But I've got miles to go and conclusions to leap.
Bob Dylan is a music hero to generations. He’s also an international bestselling artist, a Pulitzer Prize–winning author, and an Oscar winner for “Things Have Changed.” His career is stronger and more influential than ever. How did this happen, given the road to oblivion he seemed to choose more than two decades ago?
A riveting best seller that chronicles how a second-rate newspaper rose to greatness over a century, helping to shape a sleepy Southern California pueblo into the second largest metropolis in America, only to become a casualty of greed and civil war within the family that owned the Los Angeles Times.
"I run all the studios," 38-year-old Lew Wasserman boasted in 1951 when turning down an offer to run MGM. Indeed, he did. As president of MCA, the most powerful talent agency of its time, Wasserman gained unprecedented artistic and financial clout for Hollywood's top stars, hastening the end of the studio system. Not that he did it out of the goodness of his heart. The canny, ruthless Wasserman was famous for inventing new ways to increase MCA's percentage, most notably by bundling clients into packages the agency produced for the burgeoning television market--a glaring conflict of interest that finally prompted a Justice Department investigation. Veteran movie journalist Dennis McDougal uses Wasserman's career as a case study in how the entertainment industry has changed over the course of the 20th century. He chronicles MCA's evolution from a band-booking business in wide-open Jazz Age Chicago (where persistent rumors about the company's Mob ties began) to a postwar movie and TV powerhouse to a Japanese-owned subsidiary in the 1990s. Seamlessly blending biography, business reporting, and juicy celebrity anecdotes, this is first-rate showbiz muckraking.
--Wendy Smith, Amazon.Com
Digging up as many roles offstage as on—hardheaded businessman, softhearted friend, master of rude rejoinders, fanatical sports fan and poetic philosopher—McDougal makes Nicholson’s everyday life just as fascinating as his films, which also get considerable, thoughtful attention; in fact, McDougal’s research is so deep and detailed, his extensive chapter notes could make a fine book of their own. -- Publishers Weekly
Aboard the spy ship U.S.S. Argosy in the war-tossed waters off the coast of Vietnam, three young American sailors form an unlikely bond. Each has fled an America they were raised to love but somehow no longer understand. When forced to choose whether to face combat or stay and fight the war in the streets, they sign up for a war that reflected the conflict that raged inside each of them. The one thing of which they were certain was that the only people in the world that they could depend on were each other.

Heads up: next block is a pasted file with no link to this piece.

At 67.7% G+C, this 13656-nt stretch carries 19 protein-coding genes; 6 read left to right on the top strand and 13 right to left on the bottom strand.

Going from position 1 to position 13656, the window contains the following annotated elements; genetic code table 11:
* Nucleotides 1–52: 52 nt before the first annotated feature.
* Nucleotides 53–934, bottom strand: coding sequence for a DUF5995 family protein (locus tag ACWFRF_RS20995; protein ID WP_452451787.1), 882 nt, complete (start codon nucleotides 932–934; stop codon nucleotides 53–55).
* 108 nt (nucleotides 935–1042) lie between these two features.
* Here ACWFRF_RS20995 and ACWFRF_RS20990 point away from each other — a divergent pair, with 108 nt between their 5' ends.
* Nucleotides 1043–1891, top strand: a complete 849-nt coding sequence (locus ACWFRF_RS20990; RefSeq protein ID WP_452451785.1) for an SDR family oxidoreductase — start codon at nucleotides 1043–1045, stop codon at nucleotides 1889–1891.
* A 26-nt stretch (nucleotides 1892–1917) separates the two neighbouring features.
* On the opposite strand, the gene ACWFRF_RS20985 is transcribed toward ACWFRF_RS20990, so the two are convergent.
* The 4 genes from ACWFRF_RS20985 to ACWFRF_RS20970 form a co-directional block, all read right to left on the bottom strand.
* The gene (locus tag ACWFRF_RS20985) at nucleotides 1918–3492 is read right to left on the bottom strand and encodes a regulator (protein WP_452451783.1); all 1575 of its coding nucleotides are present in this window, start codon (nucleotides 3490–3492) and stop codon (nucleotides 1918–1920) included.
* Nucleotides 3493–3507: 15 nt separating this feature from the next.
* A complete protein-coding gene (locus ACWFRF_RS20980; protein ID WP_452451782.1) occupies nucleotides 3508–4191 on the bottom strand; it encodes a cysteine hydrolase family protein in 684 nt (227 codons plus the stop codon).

Dr. Lyle Fields is having a bad day. A once-renowned Hemingway scholar desperate for recognition, he’s lost his wife, his reputation and teeters on losing his livelihood as a Stanford professor when a former star pupil waltzes through his office door. Clarissa Daugherty is more than a vision of loveliness. She has found the holy grail of his years of research: a long lost, possibly apocryphal suitcase containing the young Hemingway's unpublished first novel. One tiny problem: her sometimes boyfriend passed the suitcase on to a greedy Beverly Hills literary agent who promised to turn the novel into a movie … and now he’s gone missing.
Former child actor, acclaimed star of In Cold Blood and iconic ‘70s TV detective in Baretta, Robert Blake met Bonny Lee Bakley at a party and slept with her the same night. A Hollywood parasite and con artist known for elaborate Internet sex scams and a shameless pursuit of money and fame, Bonny wanted to marry a star and by the late ‘90s, Blake was her target: a troubled has-been coasting on the fumes of past success. Six months after their quickie wedding, Bonny was shot to death in a parked car on a dark Hollywood side street, and the No. 1 suspect was Baretta.
The cult classic about Southern California serial murderer Randy Kraft, the mild-mannered computer whiz by day and lust killer at night, who holds the dubious distinction of being one of the most prolific murderers (approximately 67 victims) in modern U.S. history. (Warner Books)
In Yosemite National Park, Cary Stayner commits murder after murder as law enforcement scrambles to decipher anything that will save hapless vacationers.
The best-selling saga of a Sacramento mother of six who enticed two of her sons into a monstrous plot to torture and murder her own two daughters. (Ballantine)
Co-authored with famed Hollywood trial lawyer Pierce O'Donnell. It's the definitive inside look at Hollywood's landmark Art Buchwald v. Paramount trial the "Coming To America" lawsuit that unveiled Hollywood's sleazy accounting practices and changed forever the way studios conduct business.
Edgar-nominated. This is a recount of the descent into murderous madness of the family of Roy Miller, Ronald Reagan's personal attorney.
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